post #33 of 75
We did actually have a measles outbreak here in Canada after the winter olympics in vancouver. It was believed to be started by just such a "plane ride away senario". No one died though.
post #34 of 75
So, since there's no vax for the common cold, should we all just stay locked up inside our houses to keep from getting it? not when there's no need. The cold is not so bad for a healthy person to get. Through the same logic, I refuse to vax for the flu, because it is not so bad. And similarly, we don't vax for pertussis or rota, because, again, not so bad. These illnesses may suck, but they don't suck bad enough for me to justify injecting my own or my child's body with God knows what. The remainder of the vaxes that we don't do are because for us, the risk of getting the illness, combined with the risk of actual harm coming to one of us due to said illness, do not outweigh the risk of the vax itself. And, in some cases(if not all)(i.e. cpx) the benefit of getting the illness outweighs any benefit of the vax.
post #35 of 75
Quote:
Originally Posted by Delicateflower View Post
How much do you think stabilizing the governments of every third world country will cost? Considering how long, how expensive and how successful we've been in Iraq and Afghanistan? Then you need to create an entire first world infrastructure of transport, hospitals, drains, water treatment plants and sewerage treatment plants, food subsidies, poverty eradication, communications infrastructure and so on. The US's infrastructure is crumbling due to lack of money to maintain it. Do you think a poor country can do a better job of maintaining theirs?

The greatest minds in the world have been working on how to do it for years and have had very little impact. Do you think that refusing to vaccinate poor children and then using their deaths as ammunition to lobby for political change would really work?
My point is that children living in the conditions they do in some parts of the Middle East, Africa, Asia have a lot more going against them than measles. Preventing a death from measles is not necessarily that big of an achievement over the long term when these children have so many other obstacles to overcome. I fully understand the desire to 'do something' and preferably something measurable like the number of doses of vaccine distributed. But it is not that simple. Vaccinated women have lower IgG, making their babies more vulnerable at a time that they are at their most vulnerable. Vaccination is not without it's consequences. And I am sure you are well aware of the complete chaos of providing health care in developing countries.

I think it is horrific to advocate letting children die to use it as a political lobbying tool. However, I do not think that vaccines offer the best solution, necessarily. And I believe it can lead to a false sense of accomplishment.

Quote:
Originally Posted by Delicateflower View Post
However, you have to keep coming back and giving shots on a regular basis. Vaccination provides lifelong immunity without the risks of infection.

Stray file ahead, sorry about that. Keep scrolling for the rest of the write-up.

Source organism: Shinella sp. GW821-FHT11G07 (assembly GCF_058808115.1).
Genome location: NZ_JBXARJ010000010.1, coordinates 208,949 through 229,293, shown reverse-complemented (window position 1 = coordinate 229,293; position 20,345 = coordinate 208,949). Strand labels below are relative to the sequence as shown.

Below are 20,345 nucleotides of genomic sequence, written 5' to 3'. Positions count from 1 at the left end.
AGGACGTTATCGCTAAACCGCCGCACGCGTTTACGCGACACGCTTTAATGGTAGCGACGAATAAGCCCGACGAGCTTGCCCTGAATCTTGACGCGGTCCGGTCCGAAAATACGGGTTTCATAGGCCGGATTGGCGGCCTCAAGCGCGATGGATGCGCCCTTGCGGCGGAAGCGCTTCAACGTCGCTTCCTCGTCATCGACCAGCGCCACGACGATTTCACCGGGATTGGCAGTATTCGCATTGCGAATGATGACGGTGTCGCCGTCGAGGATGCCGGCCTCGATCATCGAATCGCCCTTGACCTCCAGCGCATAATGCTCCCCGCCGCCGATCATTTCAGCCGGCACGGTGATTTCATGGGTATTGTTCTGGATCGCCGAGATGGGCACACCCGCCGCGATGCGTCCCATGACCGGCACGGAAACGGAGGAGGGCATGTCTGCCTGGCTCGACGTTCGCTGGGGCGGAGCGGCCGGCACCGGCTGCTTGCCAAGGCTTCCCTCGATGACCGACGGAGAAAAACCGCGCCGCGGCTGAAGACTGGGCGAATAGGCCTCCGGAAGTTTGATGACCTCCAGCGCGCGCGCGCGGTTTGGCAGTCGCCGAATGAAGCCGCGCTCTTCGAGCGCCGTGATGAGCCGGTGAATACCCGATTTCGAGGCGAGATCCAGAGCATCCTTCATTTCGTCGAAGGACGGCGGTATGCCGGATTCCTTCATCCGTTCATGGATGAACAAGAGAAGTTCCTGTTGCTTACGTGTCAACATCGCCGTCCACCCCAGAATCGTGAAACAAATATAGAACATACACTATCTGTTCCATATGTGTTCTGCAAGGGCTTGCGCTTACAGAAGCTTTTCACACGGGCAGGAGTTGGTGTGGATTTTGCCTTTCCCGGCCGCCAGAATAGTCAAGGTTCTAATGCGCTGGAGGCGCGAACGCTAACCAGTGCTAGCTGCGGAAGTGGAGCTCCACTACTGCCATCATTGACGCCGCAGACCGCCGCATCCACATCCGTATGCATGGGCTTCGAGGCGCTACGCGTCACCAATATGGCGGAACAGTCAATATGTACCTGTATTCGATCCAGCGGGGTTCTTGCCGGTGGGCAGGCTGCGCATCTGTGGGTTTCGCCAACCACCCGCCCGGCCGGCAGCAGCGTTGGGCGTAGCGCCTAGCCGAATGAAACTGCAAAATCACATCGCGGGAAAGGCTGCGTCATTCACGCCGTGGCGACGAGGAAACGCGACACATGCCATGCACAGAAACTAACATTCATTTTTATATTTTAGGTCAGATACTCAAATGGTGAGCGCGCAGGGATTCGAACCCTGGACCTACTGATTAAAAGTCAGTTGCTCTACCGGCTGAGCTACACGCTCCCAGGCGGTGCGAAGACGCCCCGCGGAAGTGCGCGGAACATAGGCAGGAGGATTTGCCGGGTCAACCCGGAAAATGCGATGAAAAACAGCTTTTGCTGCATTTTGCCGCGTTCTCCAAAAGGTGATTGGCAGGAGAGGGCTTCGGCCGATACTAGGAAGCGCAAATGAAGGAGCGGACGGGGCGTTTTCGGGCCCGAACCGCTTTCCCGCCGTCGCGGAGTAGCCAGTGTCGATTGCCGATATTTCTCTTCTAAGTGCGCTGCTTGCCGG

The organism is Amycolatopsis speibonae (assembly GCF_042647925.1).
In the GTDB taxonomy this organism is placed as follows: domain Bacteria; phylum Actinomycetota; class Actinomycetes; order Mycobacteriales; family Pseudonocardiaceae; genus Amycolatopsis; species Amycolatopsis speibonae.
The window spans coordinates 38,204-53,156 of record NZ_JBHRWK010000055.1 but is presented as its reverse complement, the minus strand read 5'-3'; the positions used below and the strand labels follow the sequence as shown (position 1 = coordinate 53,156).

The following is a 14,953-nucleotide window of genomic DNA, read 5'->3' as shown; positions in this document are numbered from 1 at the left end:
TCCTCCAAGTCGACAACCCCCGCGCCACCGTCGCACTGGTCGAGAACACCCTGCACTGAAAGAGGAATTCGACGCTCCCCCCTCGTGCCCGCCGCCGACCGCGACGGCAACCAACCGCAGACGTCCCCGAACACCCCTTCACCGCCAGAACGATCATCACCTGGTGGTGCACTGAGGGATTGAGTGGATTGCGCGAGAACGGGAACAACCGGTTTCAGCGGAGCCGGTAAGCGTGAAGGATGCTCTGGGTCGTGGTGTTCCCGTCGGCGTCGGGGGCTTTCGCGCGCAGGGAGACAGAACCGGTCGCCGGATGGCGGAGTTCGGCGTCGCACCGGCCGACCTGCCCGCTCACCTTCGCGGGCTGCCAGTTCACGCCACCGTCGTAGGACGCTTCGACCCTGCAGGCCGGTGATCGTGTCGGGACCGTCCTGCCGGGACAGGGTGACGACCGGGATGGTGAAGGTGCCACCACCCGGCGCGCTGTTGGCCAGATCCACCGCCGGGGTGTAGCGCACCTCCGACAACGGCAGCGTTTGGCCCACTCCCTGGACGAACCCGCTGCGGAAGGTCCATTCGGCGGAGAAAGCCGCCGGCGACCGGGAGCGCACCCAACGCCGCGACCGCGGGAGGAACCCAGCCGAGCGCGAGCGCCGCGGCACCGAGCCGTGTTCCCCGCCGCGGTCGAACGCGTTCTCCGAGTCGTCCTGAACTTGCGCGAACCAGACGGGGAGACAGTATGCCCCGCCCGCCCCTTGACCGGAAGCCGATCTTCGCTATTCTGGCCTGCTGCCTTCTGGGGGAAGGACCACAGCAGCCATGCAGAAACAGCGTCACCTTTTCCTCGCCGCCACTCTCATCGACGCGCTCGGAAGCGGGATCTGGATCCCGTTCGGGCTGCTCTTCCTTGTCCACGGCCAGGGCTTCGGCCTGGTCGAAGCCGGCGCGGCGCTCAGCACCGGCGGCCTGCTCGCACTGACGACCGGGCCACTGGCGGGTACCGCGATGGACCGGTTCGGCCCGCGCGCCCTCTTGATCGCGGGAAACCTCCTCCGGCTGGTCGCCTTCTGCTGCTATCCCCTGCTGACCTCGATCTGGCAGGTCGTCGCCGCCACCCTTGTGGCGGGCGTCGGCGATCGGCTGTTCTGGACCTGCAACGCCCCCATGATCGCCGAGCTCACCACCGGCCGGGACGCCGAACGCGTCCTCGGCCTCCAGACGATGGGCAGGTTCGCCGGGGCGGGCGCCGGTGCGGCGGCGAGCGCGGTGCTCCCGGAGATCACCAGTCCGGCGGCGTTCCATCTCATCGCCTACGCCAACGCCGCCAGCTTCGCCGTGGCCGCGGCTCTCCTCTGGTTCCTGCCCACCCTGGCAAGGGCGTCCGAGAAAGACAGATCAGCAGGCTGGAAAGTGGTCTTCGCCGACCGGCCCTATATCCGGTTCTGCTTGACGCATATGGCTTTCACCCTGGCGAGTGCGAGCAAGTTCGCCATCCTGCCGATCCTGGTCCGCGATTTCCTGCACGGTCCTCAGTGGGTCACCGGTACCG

To the best of my understanding, measles vaccine is estimated to offer up to 25 years protection, and there seems to be some suspicion that measles is going to re-emerge in highly vaccinated populations due to the lack of boosting from naturally circulating virus. (Keeping the virus endemic provides free boosters to those who have had the disease or been vaccinated, but with the risks to people who cannot be vaccinated for medical reasons - and would want to be if they could - or who are immune compromised)

I understand your point, I think. I just am not sure it is as black and white as you are presenting it.
post #36 of 75
Quote:
Canada is only a few hours on a plane away from anywhere. Look at how fast swine flu spread.
What "swine flu"?

http://articles.mercola.com/sites/ar...-Pandemic.aspx
post #37 of 75
Quote:
Originally Posted by Delicateflower View Post
Antibiotics aren't effective against measles, because measles is a virus. In fact, almost all vaccines are for viral diseases for just that reason.
I am pretty sure I never said that measles could be cured with antibiotics, so I don't understand why you feel the need to correct something I didn't say.

Yes, I did include access to antibiotics as one of the contributing factors in our non-vax decision. Although most VADs are viral, the greatest risk seems to come from secondary infection... when good antibiotics would be of use.

Like, oh say a patient got flesh eating disease from CP, like it was suggested in the original text.
post #38 of 75
Quote:
Originally Posted by alllyssa View Post
What "swine flu"?
It was a new strain of H1N1 influenza that appeared last year and spread like wildfire. There were cases in multiple countries before they even thought of closing borders, and even countries who did used useless measure. China detained and quarantined people entering the country with a fever, for example, although you are contagious before you start to have a fever.
post #39 of 75
Quote:
Originally Posted by ema-adama View Post
My point is that children living in the conditions they do in some parts of the Middle East, Africa, Asia have a lot more going against them than measles. Preventing a death from measles is not necessarily that big of an achievement over the long term when these children have so many other obstacles to overcome.
You or I might think it's pointless, but I'm sure their mothers would disagree.
Quote:
And I am sure you are well aware of the complete chaos of providing health care in developing countries.
Which is why cheap, simple interventions that don't require continuous maintenance are so wonderful, aren't they?

Quote:
I think it is horrific to advocate letting children die to use it as a political lobbying tool. However, I do not think that vaccines offer the best solution, necessarily. And I believe it can lead to a false sense of accomplishment.
Half a million lives saved per year is a pretty darned remarkable and true accomplishment to my mind.
post #40 of 75
Quote:
Originally Posted by MyBoysBlue View Post
Um, isn't it common knowlage that vaccination doesn't provide lifelong immunity? Maybe I missed something.
Quick! Someone needs to tell the CDC!

http://insidevaccines.com/wordpress/...d-of-the-herd/

and

http://www.time.com/time/magazine/ar...6830-1,00.html

Yet, in the same year, the PHS said that measles was not a big deal.

http://www.ncbi.nlm.nih.gov/pmc/arti...00027-0069.pdf

In 1967, the CDC wanted to wipe out measles in one generation with one shot to each customer. We are all on a learning curve with vaccines, including the experts.